troubling that so much money came into his campaign from people he can’t represent,
or make that, he shouldn’t represent.
I find it troubling that so much outside money is
being funneled into the Smith-Juarez campaign from outside the city especially since
so little of the other money she raised came from public school parents and
teachers inside the city. It makes me wonder who she is really going to represent.
Mrs. Ward wrote a letter to the Times Union expressing outrage about the Jenkins (3) and Fischer (7) school board campaigns. Coincidently enough she also mentioned she is supporting the Ashley Smith- Juarez (3) and the John Heymnn (7) campaigns. Um, yeah, hmm.
You will have to forgive me if I find this a little incongruent. For the most part the same people who are supporting Fischer, charter school groups, politician that don’t live here and other outside interests are also supporting Smith-Juarez. Furthermore the same people that are supporting Jenkins, local parents and businesses and the ones supporting Heymann. Mrs. Ward is all across the board. She is basically saying I support Obama and I’ll go ahead and support Romney too. Rich people really are different.
Mrs. Ward also comes off as a hypocrite too. The mail out supporting Jenkins that Ward complains about came out months ago. Shouldn’t she have expressed her outrage then? But worse the mail out supporting Jenkins was correct. Make no doubt about it Gary Chartrand and outside interests are trying to buy a school board seat. Look at Mrs. Smith-Juarez’s donors list and if you had any doubts they will be quelled.
Visiting the Michael and Kim Ward foundation web-site it looks like she has a good and noble mission but rather than interjecting herself into politics, she should probably concentrate on that.
I am a teacher and have been on a train; maybe I should run CSX, where Mr. Fischer works. Or wait I have been to the doctor, maybe I could start performing surgeries. Instead of running for school board, maybe I should have run to be a judge, why not; I have seen a lot of Law and Order.
Education is the one field that people who have nothing or very little to do with think to themselves, hey I can run that or do that and it is partly because of this mindset we are in trouble.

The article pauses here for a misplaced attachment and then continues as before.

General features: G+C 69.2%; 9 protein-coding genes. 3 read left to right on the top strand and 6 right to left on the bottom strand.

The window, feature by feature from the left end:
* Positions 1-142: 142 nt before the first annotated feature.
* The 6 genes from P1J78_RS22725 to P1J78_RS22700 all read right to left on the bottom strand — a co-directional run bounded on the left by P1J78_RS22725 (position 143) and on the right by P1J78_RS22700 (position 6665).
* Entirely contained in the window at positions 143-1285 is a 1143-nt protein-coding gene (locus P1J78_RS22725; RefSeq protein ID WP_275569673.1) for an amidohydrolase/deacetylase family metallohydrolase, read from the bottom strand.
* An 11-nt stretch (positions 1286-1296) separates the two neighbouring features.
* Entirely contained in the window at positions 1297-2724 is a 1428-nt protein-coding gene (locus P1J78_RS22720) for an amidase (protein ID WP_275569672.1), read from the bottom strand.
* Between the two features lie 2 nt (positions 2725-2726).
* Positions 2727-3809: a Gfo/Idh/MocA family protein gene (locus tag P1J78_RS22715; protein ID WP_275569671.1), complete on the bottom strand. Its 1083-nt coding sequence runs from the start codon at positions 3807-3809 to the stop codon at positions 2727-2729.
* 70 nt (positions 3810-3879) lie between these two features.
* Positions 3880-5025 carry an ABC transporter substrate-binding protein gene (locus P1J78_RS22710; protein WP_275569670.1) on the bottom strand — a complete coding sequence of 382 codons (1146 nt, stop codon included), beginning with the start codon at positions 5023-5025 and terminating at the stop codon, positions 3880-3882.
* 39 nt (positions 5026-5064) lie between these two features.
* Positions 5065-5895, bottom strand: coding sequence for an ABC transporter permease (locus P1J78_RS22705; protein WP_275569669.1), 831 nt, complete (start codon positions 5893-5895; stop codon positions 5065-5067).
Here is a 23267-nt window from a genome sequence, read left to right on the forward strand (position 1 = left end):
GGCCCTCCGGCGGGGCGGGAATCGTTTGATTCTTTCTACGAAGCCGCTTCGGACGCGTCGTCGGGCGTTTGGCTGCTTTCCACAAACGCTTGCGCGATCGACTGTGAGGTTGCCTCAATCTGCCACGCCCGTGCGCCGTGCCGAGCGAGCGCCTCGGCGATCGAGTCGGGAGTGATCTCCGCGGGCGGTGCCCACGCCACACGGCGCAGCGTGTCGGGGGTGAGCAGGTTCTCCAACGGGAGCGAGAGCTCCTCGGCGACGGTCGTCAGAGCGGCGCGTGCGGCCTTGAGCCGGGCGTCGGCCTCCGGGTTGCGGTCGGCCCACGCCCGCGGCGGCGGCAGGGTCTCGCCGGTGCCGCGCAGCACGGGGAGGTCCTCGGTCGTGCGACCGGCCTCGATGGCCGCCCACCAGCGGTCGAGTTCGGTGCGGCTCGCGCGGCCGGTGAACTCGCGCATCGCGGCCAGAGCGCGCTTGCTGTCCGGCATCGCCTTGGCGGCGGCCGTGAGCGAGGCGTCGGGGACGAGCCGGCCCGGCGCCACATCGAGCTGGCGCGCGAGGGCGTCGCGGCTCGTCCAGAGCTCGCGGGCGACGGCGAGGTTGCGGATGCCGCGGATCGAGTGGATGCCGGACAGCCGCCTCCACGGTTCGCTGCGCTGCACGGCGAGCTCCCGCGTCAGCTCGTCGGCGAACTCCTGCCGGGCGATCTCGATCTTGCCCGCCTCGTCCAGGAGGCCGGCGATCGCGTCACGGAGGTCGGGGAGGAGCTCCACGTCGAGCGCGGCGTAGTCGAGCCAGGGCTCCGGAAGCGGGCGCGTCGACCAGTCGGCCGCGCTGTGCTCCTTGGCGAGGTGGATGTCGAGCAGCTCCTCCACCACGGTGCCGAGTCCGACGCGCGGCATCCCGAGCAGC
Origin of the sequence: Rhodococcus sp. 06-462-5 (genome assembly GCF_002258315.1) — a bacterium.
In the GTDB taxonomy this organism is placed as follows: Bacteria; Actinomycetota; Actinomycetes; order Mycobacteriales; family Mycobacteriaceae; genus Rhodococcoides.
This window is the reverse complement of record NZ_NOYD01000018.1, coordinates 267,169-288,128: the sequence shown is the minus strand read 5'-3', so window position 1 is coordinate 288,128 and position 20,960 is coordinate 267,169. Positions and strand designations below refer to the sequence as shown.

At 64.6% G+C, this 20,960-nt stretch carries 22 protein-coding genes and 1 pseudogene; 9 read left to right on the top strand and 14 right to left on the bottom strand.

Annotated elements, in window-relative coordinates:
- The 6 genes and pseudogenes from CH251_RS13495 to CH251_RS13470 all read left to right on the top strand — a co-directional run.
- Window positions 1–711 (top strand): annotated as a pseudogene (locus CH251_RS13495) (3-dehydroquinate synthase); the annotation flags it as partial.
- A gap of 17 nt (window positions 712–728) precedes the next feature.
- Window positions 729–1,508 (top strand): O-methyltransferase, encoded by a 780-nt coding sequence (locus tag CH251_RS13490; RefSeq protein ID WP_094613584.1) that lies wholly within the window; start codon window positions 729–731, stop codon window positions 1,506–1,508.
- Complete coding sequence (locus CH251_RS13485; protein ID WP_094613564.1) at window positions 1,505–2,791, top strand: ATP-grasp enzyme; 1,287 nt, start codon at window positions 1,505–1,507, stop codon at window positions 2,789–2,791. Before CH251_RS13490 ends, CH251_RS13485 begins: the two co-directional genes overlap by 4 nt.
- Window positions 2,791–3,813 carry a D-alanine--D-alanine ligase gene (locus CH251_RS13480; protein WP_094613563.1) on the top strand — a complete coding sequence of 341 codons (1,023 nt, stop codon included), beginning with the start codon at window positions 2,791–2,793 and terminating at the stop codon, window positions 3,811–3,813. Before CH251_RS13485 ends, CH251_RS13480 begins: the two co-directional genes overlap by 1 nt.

The truth is we need people like Mr. Fischer to be involved, to donate their time and to give ideas but just like we wouldn’t want me running a hospital we don’t want people like Mr. Fischer running our schools.
I love teaching. Or, I did love teaching. I loved teaching when my job was to teach. Now, I don’t love teaching, because my job is no longer teaching.
A decade after Florida voters decided they wanted a centralized Board of Governors to oversee the state’s public universities, Gov. Rick Scott’s Blue Ribbon Task Force on Higher Education is poised to recommend to a recalcitrant Legislature to finally let it happen. But the task force’s acquiescence on the other major issue facing higher education — diminishing state funding — is disappointing. The state can’t keep expecting students to pay for most of the costs of a State University System vital to the entire state.
The governor created the task force earlier this year after vetoing a plan that would have allowed the University of Florida and Florida State University the autonomy to raise their tuitions as long as they met certain accountability measures. The universities’ proposal was an understandable, if flawed, reaction to broken promises in Tallahassee, where the State University System has seen its spending slashed, including $300 million just this year. Even though state universities have raised tuition significantly in recent years, it’s not been enough. Students in Florida now pay more than ever for a university education, but due to cuts in state spending less money is being spent to educate them.
Central to the task force’s recommendations, which are expected to be delivered next month, would be for the Legislature to turn over budgeting authority to the Board of Governors in exchange for implementing performance-based funding mechanisms for each of the state’s 12 universities. Such measures, for example, would include quality of research, academic rankings, and whether enough students were graduating into high-wage, high-skill, high-demand jobs.
It makes sense to have a single governing board shaping the missions and distinct identities of universities. And coordination from one governing board — as well as the power of the purse — would help build a unified system that minimizes duplication and avoids political travesties such as the unneeded Florida Polytechnic in Lakeland.
But when it comes to funding, the task force disappointed. The group calls for universities to have tuition matched to their national peers, but it gives the Legislature a pass. The working draft says, “In the absence of state support, the Legislature and Board of Governors, working together, should evaluate tuition strategies to compensate for state funding.”
That’s no way to fund a higher education system that Republican leaders say can help diversify the state’s economy. Scott, incoming House Speaker Will Weatherford and incoming Senate President Don Gaetz need to look past short-term budget issues to make a long-term commitment to building a system Florida can be proud of. Universities are not simply vocational schools churning out graduates to meet the needs of the marketplace, and a bachelor’s degree is not merely a meal ticket. A well-educated citizenry is a benefit both to the state and to the individual. Expecting both parties to pay their share is the smarter approach.